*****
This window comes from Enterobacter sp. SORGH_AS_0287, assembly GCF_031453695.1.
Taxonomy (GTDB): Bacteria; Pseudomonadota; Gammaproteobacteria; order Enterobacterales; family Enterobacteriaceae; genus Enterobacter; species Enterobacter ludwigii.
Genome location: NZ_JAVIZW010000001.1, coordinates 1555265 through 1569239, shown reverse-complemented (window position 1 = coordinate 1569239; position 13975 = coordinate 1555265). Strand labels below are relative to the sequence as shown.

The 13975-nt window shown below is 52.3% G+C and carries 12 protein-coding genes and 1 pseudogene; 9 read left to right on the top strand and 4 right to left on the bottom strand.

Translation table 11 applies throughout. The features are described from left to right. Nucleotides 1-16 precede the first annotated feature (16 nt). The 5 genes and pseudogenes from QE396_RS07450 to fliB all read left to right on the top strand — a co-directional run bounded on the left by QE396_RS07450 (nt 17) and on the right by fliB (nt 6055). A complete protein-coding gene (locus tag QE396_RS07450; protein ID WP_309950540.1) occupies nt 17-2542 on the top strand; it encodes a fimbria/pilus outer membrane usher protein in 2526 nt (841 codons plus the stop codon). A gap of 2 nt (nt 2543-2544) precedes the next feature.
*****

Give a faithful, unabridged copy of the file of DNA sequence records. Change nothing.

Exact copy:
This window comes from Enterobacter sp. SORGH_AS_0287, assembly GCF_031453695.1.
Taxonomy (GTDB): Bacteria; Pseudomonadota; Gammaproteobacteria; order Enterobacterales; family Enterobacteriaceae; genus Enterobacter; species Enterobacter ludwigii.
Genome location: NZ_JAVIZW010000001.1, coordinates 1555265 through 1569239, shown reverse-complemented (window position 1 = coordinate 1569239; position 13975 = coordinate 1555265). Strand labels below are relative to the sequence as shown.

The 13975-nt window shown below is 52.3% G+C and carries 12 protein-coding genes and 1 pseudogene; 9 read left to right on the top strand and 4 right to left on the bottom strand.

Translation table 11 applies throughout. The features are described from left to right. Nucleotides 1-16 precede the first annotated feature (16 nt). The 5 genes and pseudogenes from QE396_RS07450 to fliB all read left to right on the top strand — a co-directional run bounded on the left by QE396_RS07450 (nt 17) and on the right by fliB (nt 6055). A complete protein-coding gene (locus tag QE396_RS07450; protein ID WP_309950540.1) occupies nt 17-2542 on the top strand; it encodes a fimbria/pilus outer membrane usher protein in 2526 nt (841 codons plus the stop codon). A gap of 2 nt (nt 2543-2544) precedes the next feature.